I sometimes wonder whether the real problem is one of commentators having committed to filling column inches or PowerPoint slides and then actually having to come up with content. In itself this is harmless and I know as well as anyone how hard it is to try to be original every fortnight with only one subject to work with. The worry of course is that such distractions lead or drive events, rather than follow, wasting time and energy on stuff which will not, in the scheme of things, change anything.
I say this because as I look around me I can see clusters of people coming together to solve issues or create solutions to problems that I am not convinced really exist or deserve the time or priority they receive.
Of course everyone has their own story to tell about this market and there are some truly riveting stories of success or failure and of optimism. Over the years I have studied pretty much all the opinions and research printed, attended work shops and observed customers in action. I have digested anything and everything I can place my hands on to understand this market and I have lived it as a fairly active participant for 20 years now, flipping between provider and distributor. All of which has lead me to a very simple conclusion about this market and this is it.
The real and most significant limiter to the protection market is time.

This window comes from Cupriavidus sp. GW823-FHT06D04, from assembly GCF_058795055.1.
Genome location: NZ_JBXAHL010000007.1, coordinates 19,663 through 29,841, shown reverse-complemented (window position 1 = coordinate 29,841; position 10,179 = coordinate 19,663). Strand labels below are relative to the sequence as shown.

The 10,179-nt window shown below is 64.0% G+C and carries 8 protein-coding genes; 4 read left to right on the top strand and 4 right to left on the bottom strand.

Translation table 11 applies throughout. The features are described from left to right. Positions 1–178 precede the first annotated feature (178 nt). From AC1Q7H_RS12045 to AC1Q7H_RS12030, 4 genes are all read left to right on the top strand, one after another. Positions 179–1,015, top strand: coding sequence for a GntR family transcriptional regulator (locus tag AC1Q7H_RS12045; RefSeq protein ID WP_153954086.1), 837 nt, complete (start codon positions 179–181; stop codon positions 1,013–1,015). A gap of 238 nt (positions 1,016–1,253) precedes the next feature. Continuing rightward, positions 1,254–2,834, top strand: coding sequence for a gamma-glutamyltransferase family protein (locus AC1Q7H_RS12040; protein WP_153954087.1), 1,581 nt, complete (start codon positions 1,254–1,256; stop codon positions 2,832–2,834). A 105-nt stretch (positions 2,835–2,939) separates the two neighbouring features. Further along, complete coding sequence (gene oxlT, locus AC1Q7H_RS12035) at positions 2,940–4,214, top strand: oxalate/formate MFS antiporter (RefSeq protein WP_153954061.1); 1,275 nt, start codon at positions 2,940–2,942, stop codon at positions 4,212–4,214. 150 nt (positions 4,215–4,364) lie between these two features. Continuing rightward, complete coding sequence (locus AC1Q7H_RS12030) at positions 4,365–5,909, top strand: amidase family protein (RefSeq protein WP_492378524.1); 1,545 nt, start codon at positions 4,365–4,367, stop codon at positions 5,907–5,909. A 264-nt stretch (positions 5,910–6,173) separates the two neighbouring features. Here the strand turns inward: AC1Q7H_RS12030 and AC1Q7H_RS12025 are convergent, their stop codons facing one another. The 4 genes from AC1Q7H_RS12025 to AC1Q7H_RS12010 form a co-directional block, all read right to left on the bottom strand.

It is a fact that there are only so many advising or selling hours in the day –whether you are a lifestyle IFA, a small to medium size business or a retail bank.
For evidence of this try mapping, by product line, transaction volumes since 2004, annotate the key events or changes that limit or free-up adviser time and draw your own conclusions.
Alternatively you could ask any good adviser, if they had more time could they give more people good advice – the answer is invariably yes. Or study the banks, building societies and other large distributors and you see the issue of time in the form of product contention – in other words how much time do senior managers commit their staff to in terms of training, promoting and advising on particular product lines.
Time is our industries equivalent of the supermarket shelf and success or failure of our product line is determined pretty much by the amount and positioning of the shelf space protection is afforded.
So what can we do about time? As providers we can support advisers with efficient processes. We can’t create time but we can reduce the amount of it advisers need to invest or waste dealing with us or our requirements. Again study IFA protection surveys, number 1 or 2 on their list when selecting providers is nearly always service – which good or bad translates into time.
And the prognosis – well given advisers reaction to the reduction in mortgage and other financial services sales and the likely increase in hours spent on protection as one outcome of the RDR, together with increasing STP and pragmatic underwriting decisions made by providers I can’t help but be optimistic about this market of ours with the products we already have – whatever the commentators say.
Richard Verdin is protection director at Aviva UK Life.